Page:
Feedburner Hack: How to Use Feedburner and Still Maintain Control of Your Feed and Subscribers

Here is a great little hack that will allow you to gain all the benefits of Feedburner without ever losing control of your original feed and subscribers. (I don’t usually blog about blogging, but I have not seen this hack covered elsewhere, so I thought I would make it available here.)


Customized Sports Scores with RSS

This is a pretty neat feature if you like to keep track of your favorite teams’ sports scores.

Totally Scored makes it easy to track your favorite sports or teams using any RSS reader by subscribing to the feed. You can customize the display so that you only see the results you are interested in. Whenever a game ends, the final score will be automatically downloaded to your computer, cellphone, or other RSS reader.

The site gives you scores for both college and pro teams. You can use the RSS feature or bookmark the site with your browser and check back for scores later. I just signed up for the Boston Red Sox, New York Yankees and Florida Marlins; the Boston Celtics and Miami Heat; and the New England Patriots and Miami Dolphins.

By the way, if you enjoy the posts here at, you can subscribe to this blog by RSS or email, too. It’s easy, and it’s free! Click here to subscribe.

Click here for more Helpful Hints.

HT: Lifehacker

10 Tips for College Students

Here are 10 Tips for College Students Getting Ready for Fall from college professor John Mark Reynolds. These are great tips for both entering and returning students.

  1. Ignore advice to “remake” yourself the first day you get to college … Your family history and heritage matter … be wary of making big changes quickly.
  2. Do something each week that puts you in contact with people older and younger than your peer group.
  3. If you have a decent relationship with your parents keep it up. Remember that they are going through a tough transition too.
  4. If you are going to college, then go. You are in college to learn … School is your full time job, put fifty hours a week into it or go home.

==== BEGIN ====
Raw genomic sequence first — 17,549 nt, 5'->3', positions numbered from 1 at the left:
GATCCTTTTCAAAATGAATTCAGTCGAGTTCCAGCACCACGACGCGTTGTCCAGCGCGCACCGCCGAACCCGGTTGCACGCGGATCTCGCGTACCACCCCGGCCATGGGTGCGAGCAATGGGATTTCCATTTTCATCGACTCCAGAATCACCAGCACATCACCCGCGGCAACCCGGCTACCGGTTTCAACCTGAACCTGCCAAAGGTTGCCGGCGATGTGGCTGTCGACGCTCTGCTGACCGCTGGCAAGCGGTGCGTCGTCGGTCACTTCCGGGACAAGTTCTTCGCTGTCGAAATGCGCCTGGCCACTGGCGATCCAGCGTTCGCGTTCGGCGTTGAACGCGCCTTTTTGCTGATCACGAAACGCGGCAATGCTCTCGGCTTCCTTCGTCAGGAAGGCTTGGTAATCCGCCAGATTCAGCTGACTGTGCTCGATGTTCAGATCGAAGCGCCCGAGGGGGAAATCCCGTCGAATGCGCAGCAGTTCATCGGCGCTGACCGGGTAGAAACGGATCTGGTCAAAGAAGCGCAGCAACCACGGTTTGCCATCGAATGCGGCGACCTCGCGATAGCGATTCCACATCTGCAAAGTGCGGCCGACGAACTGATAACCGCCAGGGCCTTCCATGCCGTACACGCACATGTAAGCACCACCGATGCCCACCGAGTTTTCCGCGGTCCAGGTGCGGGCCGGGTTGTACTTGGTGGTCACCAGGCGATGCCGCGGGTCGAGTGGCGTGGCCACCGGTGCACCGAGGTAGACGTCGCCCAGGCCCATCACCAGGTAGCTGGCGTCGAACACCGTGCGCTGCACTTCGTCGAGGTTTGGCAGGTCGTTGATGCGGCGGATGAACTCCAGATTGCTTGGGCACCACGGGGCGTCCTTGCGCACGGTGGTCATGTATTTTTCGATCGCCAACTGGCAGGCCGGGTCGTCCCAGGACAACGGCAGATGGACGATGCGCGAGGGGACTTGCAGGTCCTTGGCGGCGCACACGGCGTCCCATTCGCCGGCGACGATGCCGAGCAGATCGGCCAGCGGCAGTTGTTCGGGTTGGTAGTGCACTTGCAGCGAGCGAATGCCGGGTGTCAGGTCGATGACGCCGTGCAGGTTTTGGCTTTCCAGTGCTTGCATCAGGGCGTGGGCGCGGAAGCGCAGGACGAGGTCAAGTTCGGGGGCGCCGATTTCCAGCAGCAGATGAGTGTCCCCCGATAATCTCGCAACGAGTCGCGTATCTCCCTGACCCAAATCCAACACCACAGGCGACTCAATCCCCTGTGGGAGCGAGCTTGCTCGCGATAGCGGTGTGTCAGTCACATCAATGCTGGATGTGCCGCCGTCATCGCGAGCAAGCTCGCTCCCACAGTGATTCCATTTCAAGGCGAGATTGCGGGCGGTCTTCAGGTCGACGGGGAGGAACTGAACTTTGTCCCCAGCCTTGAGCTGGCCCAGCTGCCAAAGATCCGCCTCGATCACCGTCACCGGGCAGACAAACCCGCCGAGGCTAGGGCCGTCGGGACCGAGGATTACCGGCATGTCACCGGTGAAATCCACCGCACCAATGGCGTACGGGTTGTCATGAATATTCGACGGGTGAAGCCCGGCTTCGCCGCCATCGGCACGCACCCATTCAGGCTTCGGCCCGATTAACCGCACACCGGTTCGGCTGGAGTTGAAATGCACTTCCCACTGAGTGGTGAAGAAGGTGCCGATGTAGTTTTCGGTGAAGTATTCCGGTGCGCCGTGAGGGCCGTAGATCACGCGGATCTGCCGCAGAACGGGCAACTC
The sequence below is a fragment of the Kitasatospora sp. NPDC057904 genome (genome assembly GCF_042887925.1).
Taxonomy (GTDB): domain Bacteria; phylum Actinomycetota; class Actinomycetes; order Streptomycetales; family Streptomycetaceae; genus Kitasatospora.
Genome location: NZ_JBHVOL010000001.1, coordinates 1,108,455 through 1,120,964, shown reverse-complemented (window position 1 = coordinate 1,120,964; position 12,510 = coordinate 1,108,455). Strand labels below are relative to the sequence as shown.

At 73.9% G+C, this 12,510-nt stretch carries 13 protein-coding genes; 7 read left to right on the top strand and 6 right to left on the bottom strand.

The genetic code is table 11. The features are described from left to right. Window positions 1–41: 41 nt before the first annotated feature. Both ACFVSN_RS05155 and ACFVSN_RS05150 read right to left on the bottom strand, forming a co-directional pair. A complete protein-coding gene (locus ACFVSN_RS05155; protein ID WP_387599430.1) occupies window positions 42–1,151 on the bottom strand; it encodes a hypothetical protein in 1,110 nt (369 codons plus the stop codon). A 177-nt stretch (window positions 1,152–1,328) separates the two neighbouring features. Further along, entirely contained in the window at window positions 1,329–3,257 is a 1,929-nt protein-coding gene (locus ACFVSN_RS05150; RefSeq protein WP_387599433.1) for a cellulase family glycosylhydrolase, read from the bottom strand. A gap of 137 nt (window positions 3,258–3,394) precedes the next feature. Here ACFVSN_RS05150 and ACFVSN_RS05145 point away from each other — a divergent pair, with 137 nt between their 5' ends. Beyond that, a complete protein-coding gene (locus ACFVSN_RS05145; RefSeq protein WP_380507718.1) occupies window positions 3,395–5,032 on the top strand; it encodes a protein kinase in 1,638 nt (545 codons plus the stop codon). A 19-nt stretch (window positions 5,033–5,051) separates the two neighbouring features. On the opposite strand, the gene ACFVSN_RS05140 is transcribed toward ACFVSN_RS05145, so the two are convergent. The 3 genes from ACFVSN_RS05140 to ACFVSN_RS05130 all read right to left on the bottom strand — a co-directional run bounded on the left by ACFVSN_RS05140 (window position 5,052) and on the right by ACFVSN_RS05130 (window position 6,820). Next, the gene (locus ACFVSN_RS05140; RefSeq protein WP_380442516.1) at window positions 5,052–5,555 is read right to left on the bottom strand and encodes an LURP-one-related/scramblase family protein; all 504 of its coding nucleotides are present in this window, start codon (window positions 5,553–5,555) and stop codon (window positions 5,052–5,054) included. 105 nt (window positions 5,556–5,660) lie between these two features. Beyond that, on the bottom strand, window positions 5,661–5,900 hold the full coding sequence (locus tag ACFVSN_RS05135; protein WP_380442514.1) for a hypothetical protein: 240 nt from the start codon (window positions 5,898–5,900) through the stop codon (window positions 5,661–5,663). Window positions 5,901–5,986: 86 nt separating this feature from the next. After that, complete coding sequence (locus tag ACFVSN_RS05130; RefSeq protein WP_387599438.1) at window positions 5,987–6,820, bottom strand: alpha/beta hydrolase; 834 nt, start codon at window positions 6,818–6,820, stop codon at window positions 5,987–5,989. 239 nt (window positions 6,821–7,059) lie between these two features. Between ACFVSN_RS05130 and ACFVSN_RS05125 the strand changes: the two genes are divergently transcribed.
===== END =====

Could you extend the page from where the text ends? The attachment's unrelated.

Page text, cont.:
5. Find a faculty mentor during your first year. If you cannot, then your college is charging you for an education it cannot deliver.
  6. Take classes that are hard from full-time professors that love to teach.
  7. Secretaries and support staff are overworked, underpaid, and very powerful. You should be good to them out of virtue, but you must do it to thrive.
  8. Books are not yet antiques. Go to the library. Talk to librarians … Spend hours a day reading.
  9. Don’t be too quick to pick a major, but try to do so by the end of the first year.
  10. Live like an adult in college which includes moderating your passions.

Those are just the main points. Be sure to read the whole article for more of John’s thoughts relating to each of the points presented above.

The Answer is NOT Always “C”

I found this story about a college student who got a zero on a 100 question True/False Communications Final amusing. His professor sent him the following email the next day:

Dear Michael,

Every year I attempt to boost my students’ final grades by giving them this relatively simple exam consisting of 100 True/False questions from only 3 chapters of material. For the past 20 years that I have taught Intro Communications 101 at this institution I have never once seen someone score below a 65 on this exam. Consequently, your score of a zero is the first in history and ultimately brought the entire class average down a whole 8 points.

There were two possible answer choices: A (True) and B (False). You chose C for all 100 questions in an obvious attempt to get lucky with a least a quarter of the answers. It’s as if you didn’t look at a single question. Unfortunately, this brings your final grade in this class to failing. See you next year!

May God have mercy on your soul.

Professor William Turner

P.S. If all else fails, go with B from now on.   B is the new C.

So, have you ever just filled in the answers at random on a multiple choice test?

Update: Here is a picture of the student’s actual test. Notice the T and F printed prominently over the A and B columns.

True False Test

HT: Wandering Ink.